Chautauqua his new community-building
lecture, "Dollars and Sense Fop
Your Tovyn.V Mr. Crane is known to
all Chautauquans. He ' will please
more than ever before in this new type
of lecture. His illustrated program
points out the possibilities of artistic
town development in a way which en
lists the support of all. Hear him on
the second evening at Chautauqua.
CONTROL" BY CLIQUES
General Sherwood Gives Returning
Soldiers Advice Worth
- General Isaac R. Sheerwood, member
of Congress from Ohio and long prom
inent in the affairs of the Grand Army
of the Republic, has issued a friendly
warning to the returning soldiers not
to permit hemselve to be enrolled in
organizations they themselves u can not
This warning, which appears in a
signed interview published in a mili
tary ' journal (the ' American Army
Gazette) has attracted wide attention
here where the developments at the
St. Louis caucus of the American Leg
ion havebeen closely followed by men
in public life. "
Says the Civil War veteran to the
veterans of this latest war:
"Of course, the soldiers of this world
war will organize. All soldiers of all
wars since the Declaration of Inde
pendence have organized. George
Washington organized what was known
as the Order of Cincinnati, made up
exclusively , of the officers who com
manded companies, brigades, divisions
and armies during the seven years'
war for independence. The soldiers Of
the Civil War, both North .and South,
have maintained organization for over
fifty j'ears, and these orders are still
place of the Little River two-teacher "Immediately following the surrender
school and the Mt. Hermon one-teacher of the armies of the Confederacy, in
school, the two schools being located April, 1865, our heroic soldiers, over
about 2 miles apart. The consolidated two million men, organized first the
school will be located at Okisko, mid- Grand Army of the Republic, follow
way the locations of the two existing ed byjthe Union's Veteran Legion, and
schools. several other organizations, based up-
But there is an obstacle in the path on long service at the battle front.
of a consolidated school, for Okisko or Then the officers of that army, in imi-
any other community in PasquotanK tation of- the Order of Cincinnati, or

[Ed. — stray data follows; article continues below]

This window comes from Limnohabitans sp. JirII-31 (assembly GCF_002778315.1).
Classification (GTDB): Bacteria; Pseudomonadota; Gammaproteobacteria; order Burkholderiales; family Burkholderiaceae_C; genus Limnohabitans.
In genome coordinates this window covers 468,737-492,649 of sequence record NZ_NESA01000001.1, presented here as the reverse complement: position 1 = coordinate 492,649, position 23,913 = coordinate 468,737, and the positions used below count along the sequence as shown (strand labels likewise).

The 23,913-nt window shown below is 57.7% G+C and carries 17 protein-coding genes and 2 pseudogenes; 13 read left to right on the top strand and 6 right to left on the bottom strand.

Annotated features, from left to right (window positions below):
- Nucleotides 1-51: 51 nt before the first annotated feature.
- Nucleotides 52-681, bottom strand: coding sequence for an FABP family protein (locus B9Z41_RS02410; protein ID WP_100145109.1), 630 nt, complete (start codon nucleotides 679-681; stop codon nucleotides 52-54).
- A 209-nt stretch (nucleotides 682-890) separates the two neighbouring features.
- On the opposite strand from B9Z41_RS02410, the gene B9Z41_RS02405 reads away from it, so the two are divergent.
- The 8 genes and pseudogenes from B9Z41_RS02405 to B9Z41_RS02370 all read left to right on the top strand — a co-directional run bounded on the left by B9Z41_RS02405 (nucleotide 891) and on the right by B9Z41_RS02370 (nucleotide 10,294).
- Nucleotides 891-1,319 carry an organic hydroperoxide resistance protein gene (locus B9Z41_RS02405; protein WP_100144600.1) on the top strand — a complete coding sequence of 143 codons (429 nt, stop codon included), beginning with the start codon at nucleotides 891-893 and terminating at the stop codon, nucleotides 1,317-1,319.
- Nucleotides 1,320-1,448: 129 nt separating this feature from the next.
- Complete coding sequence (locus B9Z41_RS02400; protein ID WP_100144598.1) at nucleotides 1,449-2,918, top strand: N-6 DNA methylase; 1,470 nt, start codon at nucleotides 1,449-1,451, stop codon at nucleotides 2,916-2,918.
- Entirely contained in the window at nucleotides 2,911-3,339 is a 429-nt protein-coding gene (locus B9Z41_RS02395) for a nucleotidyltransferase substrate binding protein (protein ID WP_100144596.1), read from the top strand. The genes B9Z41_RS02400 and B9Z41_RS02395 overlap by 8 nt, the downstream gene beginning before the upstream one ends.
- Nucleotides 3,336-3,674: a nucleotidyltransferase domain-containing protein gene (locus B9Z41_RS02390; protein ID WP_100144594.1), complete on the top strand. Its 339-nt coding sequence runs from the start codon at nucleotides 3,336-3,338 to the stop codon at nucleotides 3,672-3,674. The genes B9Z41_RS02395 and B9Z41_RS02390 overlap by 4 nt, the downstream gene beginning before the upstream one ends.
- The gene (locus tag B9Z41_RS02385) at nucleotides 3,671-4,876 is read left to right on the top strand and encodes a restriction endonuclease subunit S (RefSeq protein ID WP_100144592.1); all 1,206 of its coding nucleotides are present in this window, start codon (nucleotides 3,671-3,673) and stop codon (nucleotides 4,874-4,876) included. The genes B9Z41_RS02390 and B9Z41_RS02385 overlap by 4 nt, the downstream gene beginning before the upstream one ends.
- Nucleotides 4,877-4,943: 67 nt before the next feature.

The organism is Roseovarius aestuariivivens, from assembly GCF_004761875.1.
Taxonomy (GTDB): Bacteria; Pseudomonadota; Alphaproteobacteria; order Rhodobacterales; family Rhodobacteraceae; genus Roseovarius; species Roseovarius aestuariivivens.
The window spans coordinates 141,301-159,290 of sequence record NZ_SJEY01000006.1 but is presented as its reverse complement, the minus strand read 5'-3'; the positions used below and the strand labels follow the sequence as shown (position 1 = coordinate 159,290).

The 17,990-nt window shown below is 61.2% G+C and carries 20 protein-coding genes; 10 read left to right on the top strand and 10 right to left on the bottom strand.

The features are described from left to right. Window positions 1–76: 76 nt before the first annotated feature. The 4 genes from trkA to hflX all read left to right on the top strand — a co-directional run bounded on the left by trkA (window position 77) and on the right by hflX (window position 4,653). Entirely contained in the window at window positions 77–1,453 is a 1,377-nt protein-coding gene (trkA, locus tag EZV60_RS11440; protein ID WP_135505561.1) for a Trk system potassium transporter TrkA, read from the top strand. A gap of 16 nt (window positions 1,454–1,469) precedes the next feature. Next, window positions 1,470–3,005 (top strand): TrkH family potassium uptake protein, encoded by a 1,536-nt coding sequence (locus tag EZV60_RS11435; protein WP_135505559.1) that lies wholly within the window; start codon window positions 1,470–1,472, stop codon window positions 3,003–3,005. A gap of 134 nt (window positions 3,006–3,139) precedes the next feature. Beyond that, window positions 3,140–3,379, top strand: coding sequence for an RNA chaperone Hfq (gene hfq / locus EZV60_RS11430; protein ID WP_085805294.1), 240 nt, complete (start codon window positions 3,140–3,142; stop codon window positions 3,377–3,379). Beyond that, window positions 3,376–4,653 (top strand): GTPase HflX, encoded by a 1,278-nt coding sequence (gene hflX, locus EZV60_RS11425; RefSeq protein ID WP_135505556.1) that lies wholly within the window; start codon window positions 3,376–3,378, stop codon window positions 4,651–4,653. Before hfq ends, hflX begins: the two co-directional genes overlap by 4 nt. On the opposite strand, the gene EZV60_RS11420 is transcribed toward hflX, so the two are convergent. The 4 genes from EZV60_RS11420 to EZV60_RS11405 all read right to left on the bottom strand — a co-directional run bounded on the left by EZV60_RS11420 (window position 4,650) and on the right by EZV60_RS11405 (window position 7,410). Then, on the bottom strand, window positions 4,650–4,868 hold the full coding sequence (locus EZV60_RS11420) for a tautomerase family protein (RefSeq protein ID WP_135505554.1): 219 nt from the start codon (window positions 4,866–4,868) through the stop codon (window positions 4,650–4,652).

County; the Board of Education in ganized the Loyal Legion, made up
making up its budget for the new f is- exclusively of officers who saw battle
cal year has failed to anticipate any service. The most numerous body to-
considerable building program and a day is the Grand Army of the Republic,
building fund of only $1,000 has been containing about 40 percent of all the
provided for the whole county. Wheth- surviving soldiers of that four years'
er that failure tdprovide for new build- conflict.
ings was a piece of niggardness, pea- "It is inevitable and desirable that
nut politics or stupidity is a question the soldiers . of this world war should
for the friends of schools' in this coun- form a permanent body of brotherhood,
tv to figure out. With a building tuna not only to perpetuate in tne memory
of only $1,000 the Board of Education of this generation and the coming gen
can't contribute much to the building eration the achievements on the battle
of consolidated schools this year. The fields of France of our own heroic
nronosed school at Okisko would cost soldiers, but as a permanent appeal
about $6,000 and the Board of Educa- to the citizenship of the Republic of
tion is supposed to contribute half the the patriotic principles and ideals in-
cost, the other half being met by a tax volved in that great" conflict
on the consolidated school district.
10,000 NORTH CAROLINA
And Home Gardens Were Never More
Necessary, Thinks Government
Section 3001 of the laws of North
Carolina requires all secondaries
to be grounded in accordance
with the National Electric Code.
Section 3484 makes violation a
misdemeanor with a fine of not
less than $100.00 and not more
This is required as safe-guard to
life and property. We have com
plied with this requirement and
have grounded all our second
aries. If you have grounds in
your house circuits, be sure to
have them corrected, as they will
result in increasing your light
bills or blowing your fuses, pos